Using cross-origin resource sharing in Dundas BI

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1. Overview

The goal of this article is to explain the necessary steps to enable and use Cross-Origin Resource Sharing (CORS) in Dundas BI. This allows a web application to communicate with Dundas BI while embedding it.

2. Application configuration

Dundas BI needs to be configured for cross-origin resource sharing. You must be a member of Dundas BI's System Administrators to do this.

Open the Admin section of Dundas BI by clicking on the gear icon in the main menu on the left.

Log on as an administrator and choose Admin
Log on as an administrator and choose Admin

Click to expand Setup and select Config.

Find the setting CORS (Cross-Domain) Origins in the Web Application category. (Select the Show Advanced Settings checkbox if needed.)

Edit this setting to enter the domains that will be communicating with Dundas BI.

Place the domain that will be hosting the Dundas BI iframe into this text field, then click the submit button at the bottom of the dialog to save your changes.

3. Cross-origin script example

The following is an example of cross-origin resource sharing, where an application that embeds Dundas BI communicates with it.

For details and examples on embedding Dundas BI, see Using the Dundas BI embed library or Dundas BI viewer integration sample.

3.1. Create a new dashboard

On a new dashboard, add a chart (with Script Name chart1) and a label (with the Script Name label1).

For this example, we will be altering the text in the label and unhiding the chart. This will be done by sending a script from the host site into the iframe containing Dundas BI.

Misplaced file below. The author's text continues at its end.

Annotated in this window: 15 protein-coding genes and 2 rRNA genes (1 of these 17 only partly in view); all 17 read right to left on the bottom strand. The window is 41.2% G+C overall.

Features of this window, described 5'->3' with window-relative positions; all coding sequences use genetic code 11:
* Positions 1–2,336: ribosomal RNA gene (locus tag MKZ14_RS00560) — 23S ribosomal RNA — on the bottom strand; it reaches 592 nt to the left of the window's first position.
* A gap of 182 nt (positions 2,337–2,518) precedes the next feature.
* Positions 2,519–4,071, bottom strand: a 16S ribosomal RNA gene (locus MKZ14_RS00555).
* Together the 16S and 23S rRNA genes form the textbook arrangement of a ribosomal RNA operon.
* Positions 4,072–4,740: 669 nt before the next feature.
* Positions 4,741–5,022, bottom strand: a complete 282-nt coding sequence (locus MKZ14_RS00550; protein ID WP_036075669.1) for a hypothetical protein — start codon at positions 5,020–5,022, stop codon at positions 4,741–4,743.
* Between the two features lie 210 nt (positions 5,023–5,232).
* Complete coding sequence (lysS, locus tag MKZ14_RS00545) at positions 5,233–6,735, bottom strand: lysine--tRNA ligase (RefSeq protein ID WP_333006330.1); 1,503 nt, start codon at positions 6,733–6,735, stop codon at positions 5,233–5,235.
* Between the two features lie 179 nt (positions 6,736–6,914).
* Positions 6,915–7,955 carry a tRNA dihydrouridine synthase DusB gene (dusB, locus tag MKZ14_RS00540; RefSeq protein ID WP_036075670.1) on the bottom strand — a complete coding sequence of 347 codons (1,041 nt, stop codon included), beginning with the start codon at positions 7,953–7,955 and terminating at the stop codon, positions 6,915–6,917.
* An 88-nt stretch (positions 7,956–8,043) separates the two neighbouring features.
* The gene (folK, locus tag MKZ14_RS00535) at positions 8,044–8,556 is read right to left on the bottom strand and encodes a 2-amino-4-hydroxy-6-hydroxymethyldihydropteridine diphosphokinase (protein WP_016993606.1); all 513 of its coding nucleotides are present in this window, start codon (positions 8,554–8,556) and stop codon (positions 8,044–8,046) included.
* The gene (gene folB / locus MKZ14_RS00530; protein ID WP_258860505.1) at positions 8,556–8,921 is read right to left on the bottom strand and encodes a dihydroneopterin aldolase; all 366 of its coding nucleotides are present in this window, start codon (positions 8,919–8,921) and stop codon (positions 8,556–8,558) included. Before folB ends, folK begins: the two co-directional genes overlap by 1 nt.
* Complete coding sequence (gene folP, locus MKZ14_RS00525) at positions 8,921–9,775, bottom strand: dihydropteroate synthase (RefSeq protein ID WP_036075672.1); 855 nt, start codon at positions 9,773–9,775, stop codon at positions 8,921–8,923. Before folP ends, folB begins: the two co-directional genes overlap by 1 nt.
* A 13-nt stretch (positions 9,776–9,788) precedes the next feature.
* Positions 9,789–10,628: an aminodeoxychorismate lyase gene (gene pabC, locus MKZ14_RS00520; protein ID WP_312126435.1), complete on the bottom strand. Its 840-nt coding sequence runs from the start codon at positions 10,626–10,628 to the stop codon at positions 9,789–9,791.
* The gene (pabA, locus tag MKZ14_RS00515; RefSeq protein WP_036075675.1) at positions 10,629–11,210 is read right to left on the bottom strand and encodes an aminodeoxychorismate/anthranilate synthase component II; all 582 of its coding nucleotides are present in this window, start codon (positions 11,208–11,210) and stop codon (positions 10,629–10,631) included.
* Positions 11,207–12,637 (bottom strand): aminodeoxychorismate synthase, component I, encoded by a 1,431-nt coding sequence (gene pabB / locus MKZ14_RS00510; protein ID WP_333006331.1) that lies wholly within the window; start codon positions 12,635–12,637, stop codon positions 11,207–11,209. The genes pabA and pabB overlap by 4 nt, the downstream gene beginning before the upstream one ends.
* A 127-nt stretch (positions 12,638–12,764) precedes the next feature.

Select the Hidden property of the chart, which is located in the Properties window in the Layout tab.

Chart Hidden property
Chart Hidden property

In the Dashboard's properties, copy the dashboard ID from the Main tab.

Copy the dashboard ID
Copy the dashboard ID

Now check in the dashboard, and use as the file ID in your web application that embeds Dundas BI.

3.2. Add the CORS JavaScript

This script assumes a jQuery library reference is included in your <head> section.

In another script element in the <head> section, script like the following can be used:

$(document).ready(function () {
    // Synchronous Example
    var element = $("iframe").get(0);
    $(element).load(function () {
        // Since the iframe will have loaded before the dashboard has,
        // we need to pass in a function that runs when the dashboard is ready.
        element.contentWindow.postMessage({
            "isAsync": false,
            "script": "\n\
                window.dundas.context.ready(function () {\n\
                    var myView = dundas.context.baseViewService.currentView;\n\
                    var myLabel = myView.getAdapters().filter(function(a) { return a.name == \"label1\" })[0];\n\
                    var myChart = myView.getAdapters().filter(function(a) { return a.name == \"chart1\" })[0];\n\
                    myChart.hidden = false;\n\
                    myLabel.labelText = \"There it is!!!\";\n\
                });\n\
            "
        }, "*");
    });
});

The code waits for the dashboard to load, then finds and modifies the properties of the chart and label.

The \n\ is required to include the line breaks in the string.